By Deacon Mark Krejci, Ph.D./Office of Marriage, Family & Life
Here is a Catholic “parlor game” (does anyone really use this phrase anymore?) a married couple could do some evening. List all of the gifts God has given you. No need to go in order of significance; this isn’t a theological debate. I hope that all Catholic couples would list things such as life, Jesus, each other, children if you have been so blessed, the Church, the beauty of creation, the goodness of the saints, the truth of God, and of course the Sacrament of Holy Matrimony. God created marriage and the family, and through the Church, Jesus gave the world the seven sacraments which includes the Sacrament of Matrimony that a married couple lives every day of their lives.
I pray that all married people reading this column experience marriage as a gift from God. Each of the seven sacraments are “signs and instruments by which the Holy Spirit spreads the grace of Christ the head throughout the Church which is his Body.” (CCC 774). This means that marriage is a “sign and instrument” used by the Holy Spirit to share the “grace of Christ.” Your marriage is a gift of grace not only to the two of you, but to the entire Church including your children, your extended family and your parish and local communities.
The celebration of the seven sacraments involves words as well as an action that is part of each sacrament. The minister of the sacrament must carry out what is called the “form” (the words) as well as the “matter” (the action) to make the sacrament valid. Could you imagine if I was baptizing a baby and I said the words but did not pour water from the baptismal font over the baby’s head? The gathered family members would wonder if I was even a validly ordained deacon! You must have the water bathing the body AND the words “I baptize you in the name of the Father, and of the Son, and of the Holy Spirit” or you do not have baptism.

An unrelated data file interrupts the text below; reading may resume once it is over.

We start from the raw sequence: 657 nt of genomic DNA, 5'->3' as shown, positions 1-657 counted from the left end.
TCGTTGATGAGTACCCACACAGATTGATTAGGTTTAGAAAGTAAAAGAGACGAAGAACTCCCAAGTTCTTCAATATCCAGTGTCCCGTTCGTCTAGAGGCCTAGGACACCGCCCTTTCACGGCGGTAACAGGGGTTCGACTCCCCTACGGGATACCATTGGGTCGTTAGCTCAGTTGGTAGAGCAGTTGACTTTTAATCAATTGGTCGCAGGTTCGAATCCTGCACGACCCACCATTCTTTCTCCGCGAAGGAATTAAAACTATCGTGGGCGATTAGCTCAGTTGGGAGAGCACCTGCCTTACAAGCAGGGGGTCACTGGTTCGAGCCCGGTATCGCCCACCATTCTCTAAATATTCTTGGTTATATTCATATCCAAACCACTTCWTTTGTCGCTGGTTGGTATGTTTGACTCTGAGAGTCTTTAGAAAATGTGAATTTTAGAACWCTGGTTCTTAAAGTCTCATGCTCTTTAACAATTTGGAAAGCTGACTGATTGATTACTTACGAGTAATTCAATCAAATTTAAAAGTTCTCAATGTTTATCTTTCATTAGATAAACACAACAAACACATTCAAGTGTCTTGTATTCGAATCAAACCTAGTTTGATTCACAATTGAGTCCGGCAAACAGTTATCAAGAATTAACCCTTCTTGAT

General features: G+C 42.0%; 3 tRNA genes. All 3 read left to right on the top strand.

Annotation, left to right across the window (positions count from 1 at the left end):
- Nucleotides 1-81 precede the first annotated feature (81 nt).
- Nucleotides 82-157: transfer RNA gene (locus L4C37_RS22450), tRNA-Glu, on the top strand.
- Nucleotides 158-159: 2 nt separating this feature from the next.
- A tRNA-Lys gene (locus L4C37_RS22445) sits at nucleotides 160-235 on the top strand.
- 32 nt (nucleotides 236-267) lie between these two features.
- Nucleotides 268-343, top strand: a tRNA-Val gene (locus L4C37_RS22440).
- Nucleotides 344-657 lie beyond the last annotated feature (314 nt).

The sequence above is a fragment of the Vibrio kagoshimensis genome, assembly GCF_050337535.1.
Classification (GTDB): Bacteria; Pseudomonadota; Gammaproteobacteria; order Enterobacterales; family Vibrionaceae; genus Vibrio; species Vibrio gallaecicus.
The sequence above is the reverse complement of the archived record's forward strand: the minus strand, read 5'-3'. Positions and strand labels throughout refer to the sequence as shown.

Let me now comment on the words and actions to be completed by the ministers of the Sacrament of Marriage. The Roman Catholic Church teaches that the ministers of this sacrament are the husband and wife and that the minister witnesses the consent of the man and woman as they enter sacramental life. The “form” of the sacrament is the “I do” that each states as a sign of consent to their vows. The “matter” of the sacrament is ultimately the fulfillment of the two becoming one flesh in conjugal (or sexual) union.
Thank you if you have stuck with this column to this point because I guess I turned the first half into a catechism lesson. Think about what the Church teaches for a moment. God created marriage and the family – OK, pretty easy to get – God created everything. Next, Jesus gave us the Church, and through the Church we receive the sacraments. Again, something that most Catholics can get their heads around. God gave us the gift of sexual union to be a part of one of the sacraments – Matrimony – and marital sexual union is meant to be a beautiful sign of grace within the sacrament each time that sexual union occurs.
Now this is where much of the world (including a number of Catholics) are going to say “Hey Deacon, you lost me on that one.” A reason why this is a tough concept for some is the fact that our society teaches that sex is one of many pleasurable behaviors that any consenting adult can engage in with another consenting person or with themselves. In contrast, what Jesus and his Church teaches is that sexual union is meant to be a physical sign of the marital sacrament, and is only to be entered into by two people after they have expressed their “I do’s” before the Church in the wedding ceremony.
Let me say to some of you, the ones who are ready to turn the page because you think the Church is out of touch with reality and needs to “get with the times about sex,” please stick with me. I hope that even those who are ready to walk away from this column can see that the “sexual revolution” that started in the 30s or the 50s or the 70s or any point in between has not led to a “Garden of Eden.” We live in a world where divorce is too high, women are objectified via rampant online pornography, more than 40 percent of all births are outside of marriage, STD’s continue to increase and mutate, and abortion is described as a “health” or “economic” choice. How different would the world be if we all saw sexual union as a gift given by God as part of the Sacrament of Marriage?
I am out of space, so in my next column I will again take up this topic and write about the role of conjugal love – sexual union – in marriage and how the Church understands God’s gift of marital sexual union.